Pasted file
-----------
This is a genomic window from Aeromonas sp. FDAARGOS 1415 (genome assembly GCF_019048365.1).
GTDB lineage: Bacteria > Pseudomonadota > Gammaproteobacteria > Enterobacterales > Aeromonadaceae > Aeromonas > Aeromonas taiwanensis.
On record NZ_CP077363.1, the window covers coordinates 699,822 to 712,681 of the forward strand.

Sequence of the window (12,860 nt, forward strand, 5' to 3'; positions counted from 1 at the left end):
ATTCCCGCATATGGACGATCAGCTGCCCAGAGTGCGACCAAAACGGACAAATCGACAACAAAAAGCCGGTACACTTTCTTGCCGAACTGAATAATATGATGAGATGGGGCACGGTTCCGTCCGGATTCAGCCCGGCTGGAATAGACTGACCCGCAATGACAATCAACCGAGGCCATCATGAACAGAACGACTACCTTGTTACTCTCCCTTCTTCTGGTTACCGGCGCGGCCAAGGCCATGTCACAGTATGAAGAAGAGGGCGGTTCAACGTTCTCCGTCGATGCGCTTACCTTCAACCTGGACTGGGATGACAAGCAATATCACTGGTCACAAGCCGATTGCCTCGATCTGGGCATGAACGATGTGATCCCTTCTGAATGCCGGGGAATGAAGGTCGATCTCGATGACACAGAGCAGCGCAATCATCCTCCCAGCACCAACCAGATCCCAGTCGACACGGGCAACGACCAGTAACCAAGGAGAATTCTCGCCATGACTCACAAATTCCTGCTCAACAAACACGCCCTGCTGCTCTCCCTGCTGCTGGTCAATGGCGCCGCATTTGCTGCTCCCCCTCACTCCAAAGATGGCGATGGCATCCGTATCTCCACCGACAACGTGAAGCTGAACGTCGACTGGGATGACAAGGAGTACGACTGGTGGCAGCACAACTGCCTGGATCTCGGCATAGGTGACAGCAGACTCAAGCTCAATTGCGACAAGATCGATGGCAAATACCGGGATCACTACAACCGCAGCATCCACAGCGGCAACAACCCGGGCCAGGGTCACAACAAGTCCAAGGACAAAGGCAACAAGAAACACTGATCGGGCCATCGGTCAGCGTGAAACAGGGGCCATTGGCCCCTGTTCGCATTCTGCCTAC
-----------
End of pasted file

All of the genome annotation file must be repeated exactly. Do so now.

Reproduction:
This is a genomic window from Aeromonas sp. FDAARGOS 1415 (genome assembly GCF_019048365.1).
GTDB lineage: Bacteria > Pseudomonadota > Gammaproteobacteria > Enterobacterales > Aeromonadaceae > Aeromonas > Aeromonas taiwanensis.
On record NZ_CP077363.1, the window covers coordinates 699,822 to 712,681 of the forward strand.

Sequence of the window (12,860 nt, forward strand, 5' to 3'; positions counted from 1 at the left end):
ATTCCCGCATATGGACGATCAGCTGCCCAGAGTGCGACCAAAACGGACAAATCGACAACAAAAAGCCGGTACACTTTCTTGCCGAACTGAATAATATGATGAGATGGGGCACGGTTCCGTCCGGATTCAGCCCGGCTGGAATAGACTGACCCGCAATGACAATCAACCGAGGCCATCATGAACAGAACGACTACCTTGTTACTCTCCCTTCTTCTGGTTACCGGCGCGGCCAAGGCCATGTCACAGTATGAAGAAGAGGGCGGTTCAACGTTCTCCGTCGATGCGCTTACCTTCAACCTGGACTGGGATGACAAGCAATATCACTGGTCACAAGCCGATTGCCTCGATCTGGGCATGAACGATGTGATCCCTTCTGAATGCCGGGGAATGAAGGTCGATCTCGATGACACAGAGCAGCGCAATCATCCTCCCAGCACCAACCAGATCCCAGTCGACACGGGCAACGACCAGTAACCAAGGAGAATTCTCGCCATGACTCACAAATTCCTGCTCAACAAACACGCCCTGCTGCTCTCCCTGCTGCTGGTCAATGGCGCCGCATTTGCTGCTCCCCCTCACTCCAAAGATGGCGATGGCATCCGTATCTCCACCGACAACGTGAAGCTGAACGTCGACTGGGATGACAAGGAGTACGACTGGTGGCAGCACAACTGCCTGGATCTCGGCATAGGTGACAGCAGACTCAAGCTCAATTGCGACAAGATCGATGGCAAATACCGGGATCACTACAACCGCAGCATCCACAGCGGCAACAACCCGGGCCAGGGTCACAACAAGTCCAAGGACAAAGGCAACAAGAAACACTGATCGGGCCATCGGTCAGCGTGAAACAGGGGCCATTGGCCCCTGTTCGCATTCTGCCTAC